Consumers are going to buy them, though in what quantities and for what purposes remains to be seen.

My guess: They will take a big bite out of the middle market, particularly for lower-priced fashion jewelry.

Yes, some will buy lab-grown diamond engagement rings, but I think the bulk of man-made diamond sales will be to those consumers who say, “Hey, I can get a nice version of this diamond earring/necklace/bracelet for less. Who cares about the romance of it coming from the Earth? I’m saving money, and it’s a nice gift for myself/my daughter/my best friend.”

As I noted above, however, this is just a guess, and time will ultimately tell what consumers want—lab-grown or mined—and what they want it for, with 2019 being a watershed moment in that story.

How will, for example, J.C. Penney and Macy’s do with “Grown With Love,” the line featuring diamonds grown mainly by WD Lab Grown Diamonds and set in jewelry manufactured, distributed and marketed by Richline? Will they sell enough to continue those lines?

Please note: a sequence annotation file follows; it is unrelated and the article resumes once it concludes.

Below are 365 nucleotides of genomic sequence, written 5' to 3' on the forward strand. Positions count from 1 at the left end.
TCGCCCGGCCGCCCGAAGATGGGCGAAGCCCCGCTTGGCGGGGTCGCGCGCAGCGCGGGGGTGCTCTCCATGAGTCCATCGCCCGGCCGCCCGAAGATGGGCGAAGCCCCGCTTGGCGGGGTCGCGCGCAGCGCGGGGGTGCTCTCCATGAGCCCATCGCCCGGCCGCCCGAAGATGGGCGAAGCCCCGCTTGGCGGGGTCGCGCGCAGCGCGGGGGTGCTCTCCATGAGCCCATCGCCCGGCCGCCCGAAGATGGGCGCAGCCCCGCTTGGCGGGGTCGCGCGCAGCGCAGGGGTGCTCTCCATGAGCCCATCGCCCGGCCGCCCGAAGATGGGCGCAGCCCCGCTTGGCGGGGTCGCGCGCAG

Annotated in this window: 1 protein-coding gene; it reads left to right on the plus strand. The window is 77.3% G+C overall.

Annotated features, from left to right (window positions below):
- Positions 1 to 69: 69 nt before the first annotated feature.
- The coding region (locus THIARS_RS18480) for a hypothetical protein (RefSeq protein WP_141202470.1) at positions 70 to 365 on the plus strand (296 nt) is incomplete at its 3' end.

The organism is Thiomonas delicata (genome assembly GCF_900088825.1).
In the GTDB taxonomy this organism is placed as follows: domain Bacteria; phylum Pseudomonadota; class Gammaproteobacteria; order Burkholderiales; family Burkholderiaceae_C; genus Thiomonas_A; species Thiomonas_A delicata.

How will Lightbox fare, and will De Beers continue to push the envelope, introducing bigger and better stones and more styles, including rings?

20181211 SW braceletThis Atelier Swarovski x Stephen Webster bracelet features 14-karat yellow gold cages housing Swarovski-created rose quartz and set with lab-grown diamonds, also from Swarovski. At $11,000, it’s the highest-priced piece in the line.

What about fashion lines like Atelier Swarovski x Stephen Webster? How well will those sell, and will the designers who made them keep going? Will we see one designer come up with that have-to-have design using man-made diamonds and emerge as the dominant player?

And what about the diamond growers themselves, companies like Diamond Foundry, the California-based company that experimented with, but ultimately didn’t make it in, brick-and-mortar retail? What will their role in the future of the industry look like?

3. Smart companies will stop and think.
In addition to acting as a gauge on consumers’ appetite for man-made diamonds, 2019 is going to be a good year for those selling diamonds today—man-made or natural—to evaluate the market for diamond jewelry going forward.

Some questions that spring to mind include:
--How are changing societal attitudes toward marriage in the U.S. going to impact demand for diamonds, given that engagement rings represent a big chunk of the market?

People are getting married later, often living together and/or having children first.